• Shanghai International Literary Festival

    by  • April 5, 2008 • China • 0 Comments

    A few weeks ago, we travelled to Shanghai to see some events at the Shanghai International Literary Festival, a pretty amazing event featuring a ton of international authors spread over three weekends. We saw three speakers and crammed in the requisite shopping necessary for a trip to the Big City. Oh, and a great dinner at M on the Bund, who were also the hosts of the festival. Here’s what we took in and some memorable quotes that left us thinking.

    Rob Gifford, NPR reporter and author of China Road.

    On the question of the current unrest in this country: “For some people, identity is more important than progress.”

    Zhang Lijia, journalist and author of Socialism is Great!

    “China will never become a great nation if there is no reading middle class.” (Our colleague Jiang– not the author of Wolf Totem, below — said the same thing the other night at dinner. “Chinese people don’t read. It’s a big problem.”)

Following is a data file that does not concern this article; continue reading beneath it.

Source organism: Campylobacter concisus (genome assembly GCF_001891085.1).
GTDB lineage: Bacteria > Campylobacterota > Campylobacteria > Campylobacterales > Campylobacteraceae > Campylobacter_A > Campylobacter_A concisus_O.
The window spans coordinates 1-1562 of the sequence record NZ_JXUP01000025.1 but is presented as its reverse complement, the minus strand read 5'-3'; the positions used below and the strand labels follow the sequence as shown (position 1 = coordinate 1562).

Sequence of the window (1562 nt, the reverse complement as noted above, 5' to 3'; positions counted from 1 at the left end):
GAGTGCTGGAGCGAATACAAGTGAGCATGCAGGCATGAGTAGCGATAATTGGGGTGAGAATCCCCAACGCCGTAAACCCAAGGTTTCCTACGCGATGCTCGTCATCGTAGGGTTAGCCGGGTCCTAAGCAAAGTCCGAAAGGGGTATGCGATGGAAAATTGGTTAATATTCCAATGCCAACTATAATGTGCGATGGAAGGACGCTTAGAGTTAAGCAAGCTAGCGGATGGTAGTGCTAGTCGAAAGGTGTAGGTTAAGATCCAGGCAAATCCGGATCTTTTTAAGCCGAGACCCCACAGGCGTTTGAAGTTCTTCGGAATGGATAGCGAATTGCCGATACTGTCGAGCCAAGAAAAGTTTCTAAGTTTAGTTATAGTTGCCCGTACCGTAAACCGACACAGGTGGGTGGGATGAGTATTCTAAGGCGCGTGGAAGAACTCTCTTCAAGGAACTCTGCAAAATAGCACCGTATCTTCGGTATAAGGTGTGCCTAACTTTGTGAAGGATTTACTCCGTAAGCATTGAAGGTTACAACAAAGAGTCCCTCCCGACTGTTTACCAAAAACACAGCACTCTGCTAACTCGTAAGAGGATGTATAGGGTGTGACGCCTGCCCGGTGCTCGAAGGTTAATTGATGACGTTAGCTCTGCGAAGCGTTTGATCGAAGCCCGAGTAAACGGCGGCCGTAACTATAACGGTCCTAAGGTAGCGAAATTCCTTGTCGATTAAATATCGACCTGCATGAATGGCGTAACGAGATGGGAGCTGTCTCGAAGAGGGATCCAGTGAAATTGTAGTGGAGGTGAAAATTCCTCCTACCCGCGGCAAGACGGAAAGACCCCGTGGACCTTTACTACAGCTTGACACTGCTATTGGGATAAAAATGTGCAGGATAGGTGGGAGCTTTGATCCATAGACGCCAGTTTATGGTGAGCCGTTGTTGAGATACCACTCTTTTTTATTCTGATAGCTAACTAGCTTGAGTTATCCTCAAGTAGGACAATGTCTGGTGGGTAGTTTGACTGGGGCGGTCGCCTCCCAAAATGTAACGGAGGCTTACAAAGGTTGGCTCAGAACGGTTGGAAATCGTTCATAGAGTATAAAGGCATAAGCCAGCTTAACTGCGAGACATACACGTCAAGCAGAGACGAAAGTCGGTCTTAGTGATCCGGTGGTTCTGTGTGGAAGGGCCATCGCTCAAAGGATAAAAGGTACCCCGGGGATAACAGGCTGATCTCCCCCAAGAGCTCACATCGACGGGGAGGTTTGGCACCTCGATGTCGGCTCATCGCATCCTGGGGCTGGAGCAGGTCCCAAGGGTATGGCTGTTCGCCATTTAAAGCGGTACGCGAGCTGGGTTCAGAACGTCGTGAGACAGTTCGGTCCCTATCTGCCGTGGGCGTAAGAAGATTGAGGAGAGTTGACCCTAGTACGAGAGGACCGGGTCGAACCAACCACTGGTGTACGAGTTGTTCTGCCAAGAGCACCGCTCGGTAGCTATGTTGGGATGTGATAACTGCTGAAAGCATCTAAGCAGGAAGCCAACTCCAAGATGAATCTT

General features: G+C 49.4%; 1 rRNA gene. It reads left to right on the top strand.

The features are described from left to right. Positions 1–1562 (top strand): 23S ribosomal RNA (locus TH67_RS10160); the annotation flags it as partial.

On why she wrote her memoir about working in a missile factory for ten “mind-numbing, soul-destroying” years in English instead of Chinese: “I didn’t want my parents to read it.”

    Howard Goldblatt, Notre Dame professor and translator of Jiang Rong’s Wolf Totem. (Reading in the picture below. Seated is Jo Lusby of the novel’s English publisher, Penguin China.)

    “If you ask me, the only important thing in the world is to read and translate literature.”

    We bought a copy of Wolf Totem, which won the first annual MAN Asian Literary Prize. I (Joel) have started reading it and so far I like it. The story is based on the author’s own experience living and working with Mongolian sheep herders in the 1960s.

    It was a successful and very literary weekend jaunt.



    Sarah grew up in Colorado but considers herself a Chinese-Malaysian-English-American. Her favorite thing to do is read in bed, or some sunny spot on a couch.

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